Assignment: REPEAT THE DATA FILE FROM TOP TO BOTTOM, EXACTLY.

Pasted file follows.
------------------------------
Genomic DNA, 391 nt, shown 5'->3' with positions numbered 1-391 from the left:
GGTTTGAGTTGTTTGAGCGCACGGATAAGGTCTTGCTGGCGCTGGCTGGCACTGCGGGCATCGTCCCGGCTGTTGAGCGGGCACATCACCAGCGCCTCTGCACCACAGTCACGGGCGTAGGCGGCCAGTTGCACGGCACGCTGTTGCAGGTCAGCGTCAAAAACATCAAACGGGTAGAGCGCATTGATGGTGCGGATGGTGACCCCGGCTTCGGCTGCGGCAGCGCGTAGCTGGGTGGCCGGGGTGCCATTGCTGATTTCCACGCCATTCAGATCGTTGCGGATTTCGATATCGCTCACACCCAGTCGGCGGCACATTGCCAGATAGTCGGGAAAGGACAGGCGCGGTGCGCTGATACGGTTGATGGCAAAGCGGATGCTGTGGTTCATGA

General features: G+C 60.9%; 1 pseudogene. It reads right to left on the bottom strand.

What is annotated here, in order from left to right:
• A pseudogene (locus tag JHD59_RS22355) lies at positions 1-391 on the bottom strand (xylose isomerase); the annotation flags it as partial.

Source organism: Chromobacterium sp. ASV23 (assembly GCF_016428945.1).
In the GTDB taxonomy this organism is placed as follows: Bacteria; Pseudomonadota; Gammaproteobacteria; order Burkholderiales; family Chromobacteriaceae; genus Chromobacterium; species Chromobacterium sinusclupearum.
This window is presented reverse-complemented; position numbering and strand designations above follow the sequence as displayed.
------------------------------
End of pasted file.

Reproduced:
Genomic DNA, 391 nt, shown 5'->3' with positions numbered 1-391 from the left:
GGTTTGAGTTGTTTGAGCGCACGGATAAGGTCTTGCTGGCGCTGGCTGGCACTGCGGGCATCGTCCCGGCTGTTGAGCGGGCACATCACCAGCGCCTCTGCACCACAGTCACGGGCGTAGGCGGCCAGTTGCACGGCACGCTGTTGCAGGTCAGCGTCAAAAACATCAAACGGGTAGAGCGCATTGATGGTGCGGATGGTGACCCCGGCTTCGGCTGCGGCAGCGCGTAGCTGGGTGGCCGGGGTGCCATTGCTGATTTCCACGCCATTCAGATCGTTGCGGATTTCGATATCGCTCACACCCAGTCGGCGGCACATTGCCAGATAGTCGGGAAAGGACAGGCGCGGTGCGCTGATACGGTTGATGGCAAAGCGGATGCTGTGGTTCATGA

General features: G+C 60.9%; 1 pseudogene. It reads right to left on the bottom strand.

What is annotated here, in order from left to right:
• A pseudogene (locus tag JHD59_RS22355) lies at positions 1-391 on the bottom strand (xylose isomerase); the annotation flags it as partial.

Source organism: Chromobacterium sp. ASV23 (assembly GCF_016428945.1).
In the GTDB taxonomy this organism is placed as follows: Bacteria; Pseudomonadota; Gammaproteobacteria; order Burkholderiales; family Chromobacteriaceae; genus Chromobacterium; species Chromobacterium sinusclupearum.
This window is presented reverse-complemented; position numbering and strand designations above follow the sequence as displayed.